The development of universal human rights would generally be acknowledged as a prerequisite of modern civilisation. But ever since moral philosophy was invented, God has been invoked (and argued about) as the source of our human moral intuitions and the special regard we tend to imbue our own species with.
However, Law contends that our common human experience of a moral framework is not one that requires God as its author. Nor is the special status that most people ascribe to humanity explained by the Judeo-Christian belief in humans as image-bearers of God.
‘The argument you tend to find repeated is: “Here’s something deeply mysterious, and we don’t see how we can answer this question, unless we posit a hidden being with magical powers.” But of course if you posit a hidden being with magical powers you can explain anything you want to.’
This ‘super-convenient form of explanation’ has been used to explain everything from the movement of the planets to the reason for the weather, says Law. As scientific explanations have displaced these, so the need for God has diminished. The same applies to our beliefs about the moral values of humans.
WHY SHOULD HUMANISTS VALUE HUMANS SO HIGHLY?
But a tricky question remains. In 2002, at the 50th anniversary of the World Humanist Congress in Amsterdam, the gathered participants signed a declaration affirming ‘the worth, dignity and autonomy of the individual and the right of every human being to the greatest possible freedom compatible with the rights of others’. But why should humanists value humans so highly, and on what grounds should they treat themselves differently to any other part of the naturally evolved world?
ARE HUMANS SPECIAL?
Surprisingly, Law says that humanists shouldn’t actually be interested in singling out humans for special treatment.
‘What matters about human beings is not the fact that they happen to belong to a particular species. If you asked most humanists what the relevant moral boundaries are, they’ll say things like “the capacity to suffer is a very important factor”. So we shouldn’t be causing unnecessary suffering. That is morally wrong.’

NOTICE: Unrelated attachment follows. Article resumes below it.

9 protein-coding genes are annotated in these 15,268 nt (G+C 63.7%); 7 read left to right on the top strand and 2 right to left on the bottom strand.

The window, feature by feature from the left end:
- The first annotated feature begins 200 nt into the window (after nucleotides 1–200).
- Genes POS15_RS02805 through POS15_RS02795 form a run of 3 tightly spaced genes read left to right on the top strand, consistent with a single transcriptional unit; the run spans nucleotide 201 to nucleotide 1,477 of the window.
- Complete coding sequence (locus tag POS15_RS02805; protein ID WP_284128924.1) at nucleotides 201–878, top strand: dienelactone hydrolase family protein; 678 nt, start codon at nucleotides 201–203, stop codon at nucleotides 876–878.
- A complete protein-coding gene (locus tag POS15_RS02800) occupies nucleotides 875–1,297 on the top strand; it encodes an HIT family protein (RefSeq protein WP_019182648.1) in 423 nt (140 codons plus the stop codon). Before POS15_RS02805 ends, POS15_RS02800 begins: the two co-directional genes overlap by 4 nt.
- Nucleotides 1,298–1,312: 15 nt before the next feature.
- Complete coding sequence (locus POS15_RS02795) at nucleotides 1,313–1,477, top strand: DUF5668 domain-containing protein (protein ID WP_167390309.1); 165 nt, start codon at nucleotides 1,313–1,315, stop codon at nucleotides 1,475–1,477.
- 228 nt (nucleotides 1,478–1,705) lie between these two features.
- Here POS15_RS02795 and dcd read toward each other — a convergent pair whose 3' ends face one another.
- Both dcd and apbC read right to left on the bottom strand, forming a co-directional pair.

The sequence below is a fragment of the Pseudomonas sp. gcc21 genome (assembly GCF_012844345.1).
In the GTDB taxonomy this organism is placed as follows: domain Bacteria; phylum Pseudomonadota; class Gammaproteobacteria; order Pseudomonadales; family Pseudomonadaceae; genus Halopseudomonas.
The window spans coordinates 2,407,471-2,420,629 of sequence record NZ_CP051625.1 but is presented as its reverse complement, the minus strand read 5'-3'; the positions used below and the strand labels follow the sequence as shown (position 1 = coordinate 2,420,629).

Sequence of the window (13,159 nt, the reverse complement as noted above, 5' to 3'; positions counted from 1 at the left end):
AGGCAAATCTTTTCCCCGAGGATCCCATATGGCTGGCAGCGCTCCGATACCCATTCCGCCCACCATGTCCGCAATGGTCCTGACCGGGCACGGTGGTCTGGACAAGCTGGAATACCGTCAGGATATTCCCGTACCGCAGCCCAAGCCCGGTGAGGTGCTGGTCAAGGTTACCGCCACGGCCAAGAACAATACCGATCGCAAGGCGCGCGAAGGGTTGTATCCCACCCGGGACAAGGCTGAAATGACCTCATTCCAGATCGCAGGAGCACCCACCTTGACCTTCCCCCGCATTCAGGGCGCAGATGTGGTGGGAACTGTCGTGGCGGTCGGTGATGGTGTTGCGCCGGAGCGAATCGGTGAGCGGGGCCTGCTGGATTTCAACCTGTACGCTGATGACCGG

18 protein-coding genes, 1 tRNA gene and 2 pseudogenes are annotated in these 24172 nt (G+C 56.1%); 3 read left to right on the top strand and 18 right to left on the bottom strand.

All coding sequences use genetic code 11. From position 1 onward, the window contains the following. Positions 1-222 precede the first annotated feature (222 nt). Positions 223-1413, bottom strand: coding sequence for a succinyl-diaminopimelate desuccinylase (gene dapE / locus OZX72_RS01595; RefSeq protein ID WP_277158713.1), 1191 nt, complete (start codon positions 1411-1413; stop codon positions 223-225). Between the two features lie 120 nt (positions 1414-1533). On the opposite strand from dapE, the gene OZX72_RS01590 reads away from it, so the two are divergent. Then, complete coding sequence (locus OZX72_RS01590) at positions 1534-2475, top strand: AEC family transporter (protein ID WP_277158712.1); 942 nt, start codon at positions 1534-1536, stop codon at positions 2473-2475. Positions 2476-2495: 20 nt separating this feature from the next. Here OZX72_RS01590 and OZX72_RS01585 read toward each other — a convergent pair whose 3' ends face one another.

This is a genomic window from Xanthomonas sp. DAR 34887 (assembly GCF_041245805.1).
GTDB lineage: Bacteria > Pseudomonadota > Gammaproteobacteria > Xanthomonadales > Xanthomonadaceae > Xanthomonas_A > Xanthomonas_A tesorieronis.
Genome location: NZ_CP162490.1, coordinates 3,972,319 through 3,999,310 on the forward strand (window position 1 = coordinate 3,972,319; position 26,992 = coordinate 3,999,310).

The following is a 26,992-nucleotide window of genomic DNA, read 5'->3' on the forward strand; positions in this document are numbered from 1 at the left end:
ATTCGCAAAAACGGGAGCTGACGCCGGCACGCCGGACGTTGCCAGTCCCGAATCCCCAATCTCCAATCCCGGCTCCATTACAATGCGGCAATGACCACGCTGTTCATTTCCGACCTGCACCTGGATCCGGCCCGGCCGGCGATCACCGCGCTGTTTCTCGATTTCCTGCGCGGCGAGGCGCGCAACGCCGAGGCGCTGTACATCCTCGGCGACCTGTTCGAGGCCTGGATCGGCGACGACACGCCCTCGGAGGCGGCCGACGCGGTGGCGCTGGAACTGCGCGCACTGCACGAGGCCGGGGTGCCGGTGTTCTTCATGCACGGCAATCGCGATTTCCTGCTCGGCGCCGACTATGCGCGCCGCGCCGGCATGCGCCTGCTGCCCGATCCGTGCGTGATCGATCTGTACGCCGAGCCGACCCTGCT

This means that humanists should incorporate all kinds of species into their ‘moral sphere’, says Law, and in fact most humanists are more than prepared to do that. But then, what about the Amsterdam Declaration, which seems to single out humans for special treatment?
‘I’m not comfortable about the Amsterdam Declaration,’ says Law (he wasn’t present at the event). ‘If aliens turn up and show the relevant capacities and abilities to suffer, and all the other things we hold dear, then I would extend them the same moral consideration that I extend to humans.’
In reality, the average Christian and the average atheist humanist will probably agree on a great deal of the values they hold in common; such as equality, justice, compassion, generosity, and so on. Hence, not everyone is happy about the appropriation of the term ‘humanist’ as the label for ethically minded atheists. We’re all humanists in the end.
The key question that remains is whether atheists, in a world without God, are entitled to special moral claims about humans? Some of their most high-profile statements seem at odds with the logically necessary view of philosophers like Law. Just as atheism rules out theism, so it must also rule out ‘speciesism’. But that could prove a mouthful when it comes to branding.
Dr Stephen Law is lecturer in philosophy at Heythrop College, London and director of the Centre for Inquiry. He is the author of Humanism: A Very Short Introduction (OUP)